More than one-in-five (21%) workers say they have reduced their 401(k) contributions and/or personal savings in the last year to get by. Others aren’t contributing to long-term savings at all, as one-third (34%) state that they do not participate in any programs such as 401(k), IRAs or retirement plans.
Nearly two-in-ten workers making six figures have reduced their contributions to savings and 401(k) programs each month (17%), and 9% don’t participate in a 401(k) program or other personal savings plan.
CareerBuilder’s survey shows the financial situation for some households is improving. Forty-two percent of workers say they usually or always live paycheck to paycheck, an improvement from 43% in 2010 and in line with levels seen back in 2007. The number of workers who have missed a bill payment has decreased year-over-year; one-in-five (20%) say they have missed payments on bills in the last year, slightly improved from 22% at this time last year.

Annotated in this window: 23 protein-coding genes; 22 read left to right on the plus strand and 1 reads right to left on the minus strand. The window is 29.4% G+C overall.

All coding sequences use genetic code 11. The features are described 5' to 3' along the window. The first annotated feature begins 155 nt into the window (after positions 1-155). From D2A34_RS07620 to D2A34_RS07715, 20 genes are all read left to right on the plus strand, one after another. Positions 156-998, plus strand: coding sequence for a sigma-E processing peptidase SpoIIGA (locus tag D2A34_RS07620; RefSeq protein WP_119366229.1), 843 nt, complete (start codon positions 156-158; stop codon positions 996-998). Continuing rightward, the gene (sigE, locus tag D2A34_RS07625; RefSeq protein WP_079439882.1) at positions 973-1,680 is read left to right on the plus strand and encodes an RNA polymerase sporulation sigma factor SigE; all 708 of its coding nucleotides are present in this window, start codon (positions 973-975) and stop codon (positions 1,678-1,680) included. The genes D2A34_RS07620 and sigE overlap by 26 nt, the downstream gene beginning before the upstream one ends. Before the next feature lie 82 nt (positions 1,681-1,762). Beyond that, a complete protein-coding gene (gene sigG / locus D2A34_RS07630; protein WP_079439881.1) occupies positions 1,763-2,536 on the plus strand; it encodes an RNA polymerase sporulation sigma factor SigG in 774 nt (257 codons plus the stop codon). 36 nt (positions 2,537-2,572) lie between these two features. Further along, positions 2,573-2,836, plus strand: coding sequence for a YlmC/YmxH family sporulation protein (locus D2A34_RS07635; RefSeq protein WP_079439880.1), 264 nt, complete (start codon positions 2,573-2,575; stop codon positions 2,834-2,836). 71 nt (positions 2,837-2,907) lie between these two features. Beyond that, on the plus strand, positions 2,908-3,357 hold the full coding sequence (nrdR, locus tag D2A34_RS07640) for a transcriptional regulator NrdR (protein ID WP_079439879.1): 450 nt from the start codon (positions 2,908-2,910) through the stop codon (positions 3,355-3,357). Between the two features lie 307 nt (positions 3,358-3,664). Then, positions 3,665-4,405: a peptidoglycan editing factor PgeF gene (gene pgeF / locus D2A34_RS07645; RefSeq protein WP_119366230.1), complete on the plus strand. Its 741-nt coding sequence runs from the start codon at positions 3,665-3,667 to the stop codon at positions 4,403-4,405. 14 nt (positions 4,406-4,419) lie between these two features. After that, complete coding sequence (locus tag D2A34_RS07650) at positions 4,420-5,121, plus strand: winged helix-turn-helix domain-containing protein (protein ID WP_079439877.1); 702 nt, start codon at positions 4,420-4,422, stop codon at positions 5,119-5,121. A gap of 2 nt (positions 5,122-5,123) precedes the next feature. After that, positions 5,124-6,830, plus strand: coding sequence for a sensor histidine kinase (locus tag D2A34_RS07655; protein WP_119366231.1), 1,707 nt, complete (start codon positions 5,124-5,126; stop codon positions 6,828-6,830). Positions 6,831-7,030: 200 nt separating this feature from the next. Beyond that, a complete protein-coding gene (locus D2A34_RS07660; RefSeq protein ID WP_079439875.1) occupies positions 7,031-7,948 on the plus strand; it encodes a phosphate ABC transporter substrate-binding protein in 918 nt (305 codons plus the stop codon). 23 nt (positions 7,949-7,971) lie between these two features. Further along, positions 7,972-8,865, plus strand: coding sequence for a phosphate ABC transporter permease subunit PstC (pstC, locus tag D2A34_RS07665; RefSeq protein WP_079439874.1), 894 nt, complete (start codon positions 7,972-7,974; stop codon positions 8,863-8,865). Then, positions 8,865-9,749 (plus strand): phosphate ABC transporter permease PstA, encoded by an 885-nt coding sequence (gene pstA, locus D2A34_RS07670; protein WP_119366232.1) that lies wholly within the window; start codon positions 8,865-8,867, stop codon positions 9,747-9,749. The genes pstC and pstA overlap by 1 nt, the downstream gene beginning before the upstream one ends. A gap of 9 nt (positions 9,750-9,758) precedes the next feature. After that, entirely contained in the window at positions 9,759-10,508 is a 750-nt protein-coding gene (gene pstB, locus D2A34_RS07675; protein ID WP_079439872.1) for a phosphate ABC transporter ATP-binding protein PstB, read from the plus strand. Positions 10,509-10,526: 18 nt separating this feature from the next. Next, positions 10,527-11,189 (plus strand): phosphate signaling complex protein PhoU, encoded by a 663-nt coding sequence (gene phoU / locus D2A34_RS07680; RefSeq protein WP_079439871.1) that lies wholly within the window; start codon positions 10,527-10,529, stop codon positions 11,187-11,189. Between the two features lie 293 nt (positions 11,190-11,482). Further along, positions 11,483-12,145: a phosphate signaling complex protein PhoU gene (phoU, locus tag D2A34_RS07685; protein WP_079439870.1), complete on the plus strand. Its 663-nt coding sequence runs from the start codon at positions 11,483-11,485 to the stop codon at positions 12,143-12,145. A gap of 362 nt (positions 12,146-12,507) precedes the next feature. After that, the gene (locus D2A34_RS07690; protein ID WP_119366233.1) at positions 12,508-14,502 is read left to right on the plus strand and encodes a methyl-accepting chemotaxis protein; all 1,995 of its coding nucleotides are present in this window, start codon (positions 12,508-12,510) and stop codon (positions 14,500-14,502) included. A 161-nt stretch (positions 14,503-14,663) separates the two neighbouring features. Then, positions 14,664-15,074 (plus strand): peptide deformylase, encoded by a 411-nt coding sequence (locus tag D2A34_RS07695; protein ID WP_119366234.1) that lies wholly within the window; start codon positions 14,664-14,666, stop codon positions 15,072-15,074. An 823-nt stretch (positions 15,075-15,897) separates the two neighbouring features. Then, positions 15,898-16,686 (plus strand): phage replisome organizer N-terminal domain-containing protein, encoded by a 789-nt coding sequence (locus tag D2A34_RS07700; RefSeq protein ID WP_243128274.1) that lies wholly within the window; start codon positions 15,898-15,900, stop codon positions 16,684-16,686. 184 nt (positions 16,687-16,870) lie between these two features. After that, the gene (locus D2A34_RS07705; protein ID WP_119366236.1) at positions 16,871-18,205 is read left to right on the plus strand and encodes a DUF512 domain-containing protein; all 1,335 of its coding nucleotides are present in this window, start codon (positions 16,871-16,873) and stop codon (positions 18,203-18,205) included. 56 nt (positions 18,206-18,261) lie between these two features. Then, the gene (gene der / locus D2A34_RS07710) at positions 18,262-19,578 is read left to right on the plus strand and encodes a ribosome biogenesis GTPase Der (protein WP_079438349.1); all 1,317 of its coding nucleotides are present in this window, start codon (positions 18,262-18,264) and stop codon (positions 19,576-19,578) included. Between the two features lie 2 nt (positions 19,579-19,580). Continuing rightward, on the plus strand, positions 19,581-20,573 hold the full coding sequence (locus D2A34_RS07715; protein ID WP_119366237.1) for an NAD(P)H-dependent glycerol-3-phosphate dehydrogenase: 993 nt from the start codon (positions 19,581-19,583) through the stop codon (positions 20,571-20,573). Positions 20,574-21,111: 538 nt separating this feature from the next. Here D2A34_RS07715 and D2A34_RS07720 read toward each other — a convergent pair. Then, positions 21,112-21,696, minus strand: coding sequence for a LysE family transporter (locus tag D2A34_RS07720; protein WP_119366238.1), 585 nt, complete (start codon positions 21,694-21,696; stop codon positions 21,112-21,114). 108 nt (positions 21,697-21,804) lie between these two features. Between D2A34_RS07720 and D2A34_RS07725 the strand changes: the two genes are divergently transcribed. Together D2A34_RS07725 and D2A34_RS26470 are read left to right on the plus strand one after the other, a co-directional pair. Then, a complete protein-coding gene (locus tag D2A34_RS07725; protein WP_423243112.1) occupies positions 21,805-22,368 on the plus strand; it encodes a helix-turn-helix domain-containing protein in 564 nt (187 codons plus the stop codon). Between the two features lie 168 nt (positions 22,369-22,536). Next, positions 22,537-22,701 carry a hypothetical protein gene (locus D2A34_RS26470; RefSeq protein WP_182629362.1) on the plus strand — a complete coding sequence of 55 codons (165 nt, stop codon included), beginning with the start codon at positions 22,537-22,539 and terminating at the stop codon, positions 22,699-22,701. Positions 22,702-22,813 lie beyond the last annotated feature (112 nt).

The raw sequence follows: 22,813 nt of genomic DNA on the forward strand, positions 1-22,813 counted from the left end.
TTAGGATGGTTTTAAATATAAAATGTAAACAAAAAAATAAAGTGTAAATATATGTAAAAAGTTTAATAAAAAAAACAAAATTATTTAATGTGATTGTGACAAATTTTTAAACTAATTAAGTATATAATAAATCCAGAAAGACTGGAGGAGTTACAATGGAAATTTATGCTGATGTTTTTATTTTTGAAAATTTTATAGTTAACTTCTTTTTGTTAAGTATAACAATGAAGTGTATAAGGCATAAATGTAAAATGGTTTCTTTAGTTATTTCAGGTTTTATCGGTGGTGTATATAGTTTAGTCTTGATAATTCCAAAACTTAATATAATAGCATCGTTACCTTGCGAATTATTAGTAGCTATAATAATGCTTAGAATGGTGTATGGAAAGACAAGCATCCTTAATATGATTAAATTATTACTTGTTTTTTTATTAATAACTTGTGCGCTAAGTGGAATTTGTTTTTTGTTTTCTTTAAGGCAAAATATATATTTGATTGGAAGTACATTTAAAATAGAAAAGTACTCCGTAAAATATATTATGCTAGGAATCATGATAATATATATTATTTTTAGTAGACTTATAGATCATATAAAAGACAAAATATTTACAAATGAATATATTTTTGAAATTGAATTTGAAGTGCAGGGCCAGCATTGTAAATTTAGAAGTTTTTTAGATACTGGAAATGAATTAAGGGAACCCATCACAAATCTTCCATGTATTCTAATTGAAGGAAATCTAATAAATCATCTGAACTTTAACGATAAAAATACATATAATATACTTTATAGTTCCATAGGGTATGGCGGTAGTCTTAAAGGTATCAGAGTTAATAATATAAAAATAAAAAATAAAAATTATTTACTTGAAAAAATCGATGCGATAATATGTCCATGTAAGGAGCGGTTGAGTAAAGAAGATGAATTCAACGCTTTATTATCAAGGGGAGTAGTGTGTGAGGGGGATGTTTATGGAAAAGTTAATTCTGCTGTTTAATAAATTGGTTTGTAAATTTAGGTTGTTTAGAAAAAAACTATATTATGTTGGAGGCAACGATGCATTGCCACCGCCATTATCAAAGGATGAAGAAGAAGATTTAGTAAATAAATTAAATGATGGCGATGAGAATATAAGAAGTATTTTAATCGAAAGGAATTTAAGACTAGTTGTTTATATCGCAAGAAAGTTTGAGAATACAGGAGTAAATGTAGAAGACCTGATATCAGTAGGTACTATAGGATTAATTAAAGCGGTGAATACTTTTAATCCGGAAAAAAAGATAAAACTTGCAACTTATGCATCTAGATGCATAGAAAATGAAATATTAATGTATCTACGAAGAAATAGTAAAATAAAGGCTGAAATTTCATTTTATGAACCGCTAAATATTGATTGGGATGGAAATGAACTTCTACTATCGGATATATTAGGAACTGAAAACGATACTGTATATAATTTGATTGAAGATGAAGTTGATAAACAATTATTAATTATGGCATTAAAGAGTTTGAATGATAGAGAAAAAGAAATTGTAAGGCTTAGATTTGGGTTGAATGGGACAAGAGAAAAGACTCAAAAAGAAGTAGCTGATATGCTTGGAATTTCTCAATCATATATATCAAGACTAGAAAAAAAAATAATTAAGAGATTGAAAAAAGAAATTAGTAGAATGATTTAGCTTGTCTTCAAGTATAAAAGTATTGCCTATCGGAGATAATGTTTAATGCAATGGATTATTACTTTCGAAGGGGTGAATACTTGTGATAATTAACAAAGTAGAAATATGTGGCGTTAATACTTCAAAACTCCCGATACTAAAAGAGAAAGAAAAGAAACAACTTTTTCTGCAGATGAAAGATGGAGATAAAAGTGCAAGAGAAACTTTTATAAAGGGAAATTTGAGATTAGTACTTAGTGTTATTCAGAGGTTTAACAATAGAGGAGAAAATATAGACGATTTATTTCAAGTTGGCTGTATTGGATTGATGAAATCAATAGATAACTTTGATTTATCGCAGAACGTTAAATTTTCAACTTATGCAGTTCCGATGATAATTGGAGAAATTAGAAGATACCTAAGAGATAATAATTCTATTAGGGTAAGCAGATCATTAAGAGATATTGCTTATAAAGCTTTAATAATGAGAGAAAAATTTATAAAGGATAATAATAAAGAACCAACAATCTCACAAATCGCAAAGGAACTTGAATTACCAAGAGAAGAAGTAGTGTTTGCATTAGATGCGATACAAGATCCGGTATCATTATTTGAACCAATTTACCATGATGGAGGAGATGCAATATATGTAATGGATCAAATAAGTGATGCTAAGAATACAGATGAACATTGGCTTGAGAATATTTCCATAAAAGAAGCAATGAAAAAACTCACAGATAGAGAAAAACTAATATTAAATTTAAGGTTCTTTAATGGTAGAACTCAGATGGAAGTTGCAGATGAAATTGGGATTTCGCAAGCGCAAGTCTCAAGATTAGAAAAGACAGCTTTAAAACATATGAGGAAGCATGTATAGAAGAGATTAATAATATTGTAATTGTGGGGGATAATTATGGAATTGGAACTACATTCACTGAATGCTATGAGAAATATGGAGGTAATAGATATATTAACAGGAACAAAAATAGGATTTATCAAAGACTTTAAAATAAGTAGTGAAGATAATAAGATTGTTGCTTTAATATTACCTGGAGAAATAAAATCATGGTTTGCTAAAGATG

Workers making six figures are seeing improvements as well. Fourteen percent of workers making six figures say they live paycheck to paycheck, down from 17% in 2010. Less than one-in-ten (6%) reported they can’t make ends meet every month, an improvement from 8% last year.
Female workers continue to struggle more with their personal finances than their male counterparts. Forty-six percent of female workers and 38% of male workers say they live paycheck to paycheck. Nearly one quarter (24%) of female workers say they have missed a bill payment over the last 12 months, higher than male workers at 17%.
While being fiscally responsible may mean having to do without, workers said they would absolutely not give up the following regardless of their financial concerns:
- Internet connection – 56%
- Driving – 46%
- Mobile phone – 42%
- Cable TV – 27%
- Going out to eat – 11%